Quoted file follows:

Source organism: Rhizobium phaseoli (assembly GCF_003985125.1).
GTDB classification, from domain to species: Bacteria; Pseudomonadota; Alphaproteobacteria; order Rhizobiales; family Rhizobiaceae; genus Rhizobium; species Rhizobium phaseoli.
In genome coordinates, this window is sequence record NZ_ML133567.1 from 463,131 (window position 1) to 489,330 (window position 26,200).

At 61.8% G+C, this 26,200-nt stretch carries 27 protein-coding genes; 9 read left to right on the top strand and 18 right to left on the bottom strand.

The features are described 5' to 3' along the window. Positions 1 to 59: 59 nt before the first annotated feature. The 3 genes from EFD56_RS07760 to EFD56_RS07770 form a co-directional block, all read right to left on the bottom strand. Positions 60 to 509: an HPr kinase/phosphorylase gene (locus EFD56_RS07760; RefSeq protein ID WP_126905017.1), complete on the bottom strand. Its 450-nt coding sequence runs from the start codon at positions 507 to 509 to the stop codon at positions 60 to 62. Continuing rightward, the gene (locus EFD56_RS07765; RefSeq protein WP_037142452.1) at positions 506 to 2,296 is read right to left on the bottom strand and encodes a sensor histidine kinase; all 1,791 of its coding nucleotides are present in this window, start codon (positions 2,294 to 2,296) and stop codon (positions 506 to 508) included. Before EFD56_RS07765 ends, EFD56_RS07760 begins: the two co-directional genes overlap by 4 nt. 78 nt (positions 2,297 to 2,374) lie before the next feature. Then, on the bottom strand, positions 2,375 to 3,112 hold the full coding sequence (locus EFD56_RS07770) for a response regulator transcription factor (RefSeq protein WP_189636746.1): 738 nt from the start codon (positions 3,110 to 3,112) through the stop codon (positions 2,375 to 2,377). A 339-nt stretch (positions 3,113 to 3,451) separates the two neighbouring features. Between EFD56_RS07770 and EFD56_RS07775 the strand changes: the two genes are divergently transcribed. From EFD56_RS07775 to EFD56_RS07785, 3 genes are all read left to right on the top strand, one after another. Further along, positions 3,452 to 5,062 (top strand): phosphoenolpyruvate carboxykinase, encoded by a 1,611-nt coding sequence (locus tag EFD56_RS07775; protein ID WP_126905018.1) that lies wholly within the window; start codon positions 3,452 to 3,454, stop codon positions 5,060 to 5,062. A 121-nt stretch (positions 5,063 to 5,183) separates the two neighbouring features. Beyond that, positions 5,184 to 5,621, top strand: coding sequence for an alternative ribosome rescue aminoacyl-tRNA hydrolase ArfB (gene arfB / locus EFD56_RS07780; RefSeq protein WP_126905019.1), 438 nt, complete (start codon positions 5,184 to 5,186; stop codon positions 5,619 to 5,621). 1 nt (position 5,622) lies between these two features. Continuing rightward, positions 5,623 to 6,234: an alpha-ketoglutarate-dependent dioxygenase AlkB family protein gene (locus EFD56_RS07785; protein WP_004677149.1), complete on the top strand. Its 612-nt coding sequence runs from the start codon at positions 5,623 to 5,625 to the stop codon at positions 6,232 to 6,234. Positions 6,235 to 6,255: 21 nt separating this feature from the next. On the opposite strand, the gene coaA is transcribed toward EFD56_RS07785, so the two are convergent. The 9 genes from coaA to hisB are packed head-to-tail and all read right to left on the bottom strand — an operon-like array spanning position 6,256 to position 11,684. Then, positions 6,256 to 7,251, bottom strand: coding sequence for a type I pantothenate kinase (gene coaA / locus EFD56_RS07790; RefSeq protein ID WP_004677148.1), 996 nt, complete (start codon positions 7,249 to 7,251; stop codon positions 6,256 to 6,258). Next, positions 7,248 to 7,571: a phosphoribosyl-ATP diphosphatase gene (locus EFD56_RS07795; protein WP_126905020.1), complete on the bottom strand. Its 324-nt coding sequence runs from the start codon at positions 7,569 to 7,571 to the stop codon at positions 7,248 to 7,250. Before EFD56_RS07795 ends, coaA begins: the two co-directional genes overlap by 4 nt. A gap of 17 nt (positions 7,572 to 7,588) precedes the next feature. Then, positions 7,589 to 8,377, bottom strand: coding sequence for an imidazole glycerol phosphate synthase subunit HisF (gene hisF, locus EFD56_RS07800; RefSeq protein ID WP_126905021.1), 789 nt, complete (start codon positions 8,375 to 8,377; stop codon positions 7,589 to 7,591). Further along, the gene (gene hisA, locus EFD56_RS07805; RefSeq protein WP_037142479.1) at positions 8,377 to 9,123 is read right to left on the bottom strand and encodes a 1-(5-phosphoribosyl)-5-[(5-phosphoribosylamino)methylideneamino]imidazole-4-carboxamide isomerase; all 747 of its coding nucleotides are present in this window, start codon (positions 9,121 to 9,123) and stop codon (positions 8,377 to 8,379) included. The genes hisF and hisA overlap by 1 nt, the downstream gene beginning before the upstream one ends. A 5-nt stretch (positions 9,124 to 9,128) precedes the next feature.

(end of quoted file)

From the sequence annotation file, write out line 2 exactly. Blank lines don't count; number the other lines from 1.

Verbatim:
GTDB classification, from domain to species: Bacteria; Pseudomonadota; Alphaproteobacteria; order Rhizobiales; family Rhizobiaceae; genus Rhizobium; species Rhizobium phaseoli.